• If you’re driven by accountability, maybe do a #100days challenge for whatever your skill or craft is.

    “Become a documentarian of your work.” -Austin Kleon

    I know so well the feeling of not wanting to put out work that’s not done or perfect. I cringe sometimes looking back at some of the work I’ve put out, even work I’ve put out very recently. But output really matters here. The only way to get better and to “get out there” is to do it: put yourself out there, one piece at a time, using your best assets.

    At the very least, update the web assets that take minimal effort: social profiles, LinkedIn, whatever comes up when you google yourself. Employers really do look (they probably didn’t a few years ago but the secret’s definitely out by now for anyone who has internet access, in case you’re wondering).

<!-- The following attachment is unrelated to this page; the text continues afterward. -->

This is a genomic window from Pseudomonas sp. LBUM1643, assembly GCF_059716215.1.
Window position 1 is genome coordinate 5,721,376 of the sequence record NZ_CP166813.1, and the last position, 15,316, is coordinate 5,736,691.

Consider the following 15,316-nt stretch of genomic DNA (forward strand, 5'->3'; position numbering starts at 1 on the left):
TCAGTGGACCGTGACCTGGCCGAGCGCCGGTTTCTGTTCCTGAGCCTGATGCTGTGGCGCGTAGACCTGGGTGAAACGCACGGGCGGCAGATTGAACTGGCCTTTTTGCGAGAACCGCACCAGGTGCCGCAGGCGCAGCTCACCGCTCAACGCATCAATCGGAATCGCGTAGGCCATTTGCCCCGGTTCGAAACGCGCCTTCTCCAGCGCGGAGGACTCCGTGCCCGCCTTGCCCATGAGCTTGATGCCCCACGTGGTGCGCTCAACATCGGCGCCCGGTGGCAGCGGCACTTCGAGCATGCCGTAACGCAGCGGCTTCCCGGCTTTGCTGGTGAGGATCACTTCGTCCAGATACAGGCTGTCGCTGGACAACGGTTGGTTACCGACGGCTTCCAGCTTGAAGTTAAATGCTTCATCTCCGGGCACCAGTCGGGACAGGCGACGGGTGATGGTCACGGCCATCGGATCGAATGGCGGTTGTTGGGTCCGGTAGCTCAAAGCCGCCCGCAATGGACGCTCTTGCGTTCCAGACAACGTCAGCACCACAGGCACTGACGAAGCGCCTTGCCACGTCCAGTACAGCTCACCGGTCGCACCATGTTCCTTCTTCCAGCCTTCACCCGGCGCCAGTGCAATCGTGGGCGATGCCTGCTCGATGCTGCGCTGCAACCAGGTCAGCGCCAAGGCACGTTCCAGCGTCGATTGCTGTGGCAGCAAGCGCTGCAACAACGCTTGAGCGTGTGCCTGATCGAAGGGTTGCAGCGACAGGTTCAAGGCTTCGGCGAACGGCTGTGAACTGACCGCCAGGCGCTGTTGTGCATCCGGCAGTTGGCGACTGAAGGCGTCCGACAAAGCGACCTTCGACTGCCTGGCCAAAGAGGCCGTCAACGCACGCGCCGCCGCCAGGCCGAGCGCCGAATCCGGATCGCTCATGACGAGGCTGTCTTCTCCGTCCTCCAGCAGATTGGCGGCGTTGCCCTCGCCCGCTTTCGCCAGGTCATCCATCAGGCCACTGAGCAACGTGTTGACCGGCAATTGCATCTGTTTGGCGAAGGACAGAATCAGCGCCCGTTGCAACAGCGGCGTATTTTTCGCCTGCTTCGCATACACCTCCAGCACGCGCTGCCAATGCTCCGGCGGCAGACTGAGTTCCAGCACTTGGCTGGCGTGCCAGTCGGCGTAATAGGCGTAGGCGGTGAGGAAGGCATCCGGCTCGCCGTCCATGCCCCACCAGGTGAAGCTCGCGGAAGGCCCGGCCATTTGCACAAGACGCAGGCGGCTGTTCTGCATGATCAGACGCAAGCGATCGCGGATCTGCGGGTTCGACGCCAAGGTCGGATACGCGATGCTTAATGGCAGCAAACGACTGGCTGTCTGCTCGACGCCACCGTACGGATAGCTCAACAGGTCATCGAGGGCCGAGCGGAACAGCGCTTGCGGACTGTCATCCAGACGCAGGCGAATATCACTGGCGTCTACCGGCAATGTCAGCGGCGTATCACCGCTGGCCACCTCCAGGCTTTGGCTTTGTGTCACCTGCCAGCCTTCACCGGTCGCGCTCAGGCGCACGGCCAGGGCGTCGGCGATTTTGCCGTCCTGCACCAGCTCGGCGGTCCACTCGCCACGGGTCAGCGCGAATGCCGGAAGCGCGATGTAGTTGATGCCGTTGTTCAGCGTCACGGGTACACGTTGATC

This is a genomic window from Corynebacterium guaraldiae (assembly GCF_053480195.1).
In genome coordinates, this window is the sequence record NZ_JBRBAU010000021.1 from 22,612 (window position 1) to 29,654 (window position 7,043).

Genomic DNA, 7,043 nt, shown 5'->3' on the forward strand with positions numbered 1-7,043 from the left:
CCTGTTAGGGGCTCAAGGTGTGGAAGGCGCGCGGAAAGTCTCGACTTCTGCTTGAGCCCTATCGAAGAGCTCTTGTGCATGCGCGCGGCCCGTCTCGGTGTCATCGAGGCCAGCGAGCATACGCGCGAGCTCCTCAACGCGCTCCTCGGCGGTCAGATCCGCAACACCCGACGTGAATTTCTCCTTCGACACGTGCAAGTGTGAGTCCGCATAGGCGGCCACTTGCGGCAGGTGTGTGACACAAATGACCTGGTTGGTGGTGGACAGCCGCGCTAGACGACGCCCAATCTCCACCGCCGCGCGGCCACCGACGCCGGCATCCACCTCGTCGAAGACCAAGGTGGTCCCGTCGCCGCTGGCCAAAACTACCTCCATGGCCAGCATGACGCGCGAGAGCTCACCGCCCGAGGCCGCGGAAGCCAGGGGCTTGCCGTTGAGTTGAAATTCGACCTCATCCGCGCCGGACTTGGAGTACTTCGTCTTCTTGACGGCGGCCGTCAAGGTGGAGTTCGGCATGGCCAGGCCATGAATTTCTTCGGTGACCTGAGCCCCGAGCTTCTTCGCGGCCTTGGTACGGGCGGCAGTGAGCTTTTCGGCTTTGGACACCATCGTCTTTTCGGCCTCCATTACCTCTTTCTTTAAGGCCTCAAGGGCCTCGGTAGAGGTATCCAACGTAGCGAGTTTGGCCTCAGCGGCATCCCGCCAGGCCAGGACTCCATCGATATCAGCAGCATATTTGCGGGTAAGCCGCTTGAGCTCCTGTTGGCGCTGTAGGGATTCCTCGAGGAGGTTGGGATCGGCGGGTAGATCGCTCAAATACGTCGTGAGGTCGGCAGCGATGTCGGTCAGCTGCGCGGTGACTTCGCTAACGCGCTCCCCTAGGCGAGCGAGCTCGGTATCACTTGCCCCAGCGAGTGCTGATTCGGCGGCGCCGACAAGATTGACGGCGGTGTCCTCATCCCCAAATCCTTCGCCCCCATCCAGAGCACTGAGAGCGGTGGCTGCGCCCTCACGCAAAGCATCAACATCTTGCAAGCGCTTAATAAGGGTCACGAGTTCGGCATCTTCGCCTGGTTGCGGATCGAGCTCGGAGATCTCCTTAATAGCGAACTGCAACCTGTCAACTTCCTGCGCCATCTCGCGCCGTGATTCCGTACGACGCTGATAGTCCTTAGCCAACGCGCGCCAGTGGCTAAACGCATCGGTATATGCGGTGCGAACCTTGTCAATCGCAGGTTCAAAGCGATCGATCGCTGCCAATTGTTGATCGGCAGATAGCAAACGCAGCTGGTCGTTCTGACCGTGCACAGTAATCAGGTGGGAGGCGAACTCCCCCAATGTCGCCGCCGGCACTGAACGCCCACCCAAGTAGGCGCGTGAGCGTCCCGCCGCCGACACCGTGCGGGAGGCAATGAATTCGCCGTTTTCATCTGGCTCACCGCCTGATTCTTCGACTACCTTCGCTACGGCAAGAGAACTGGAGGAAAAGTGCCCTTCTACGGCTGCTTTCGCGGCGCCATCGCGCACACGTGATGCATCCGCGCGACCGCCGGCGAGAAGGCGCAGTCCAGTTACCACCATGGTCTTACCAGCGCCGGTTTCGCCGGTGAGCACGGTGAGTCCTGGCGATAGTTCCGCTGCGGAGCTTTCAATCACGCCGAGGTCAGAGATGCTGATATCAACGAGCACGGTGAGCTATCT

Contextualize your background and tell your story

    I recently read a discussion (on Reddit, of all places) about when it’s appropriate to call oneself an artist. Are you an artist if you do it professionally? Or are you an artist if you get paid for it as your main source of income? Maybe you’re an artist if you spend the majority of your time doing it, regardless of your income? The truth is all of the above, depending on who you’re asking, but in the context of a career change, you should tell the story you want people to hear. Find a way to contextualize your experience and frame it in a way that speaks more to what you want to do. It’s never right to be dishonest, but take control of how you want to be perceived.

    This in-between space is hard to navigate, because you may not be confident enough to describe yourself as the new you if you’re not yet doing it for money, and yet, your current or previous role just doesn’t feel like the right fit anymore, a too-tight snakeskin you just want to get out of already!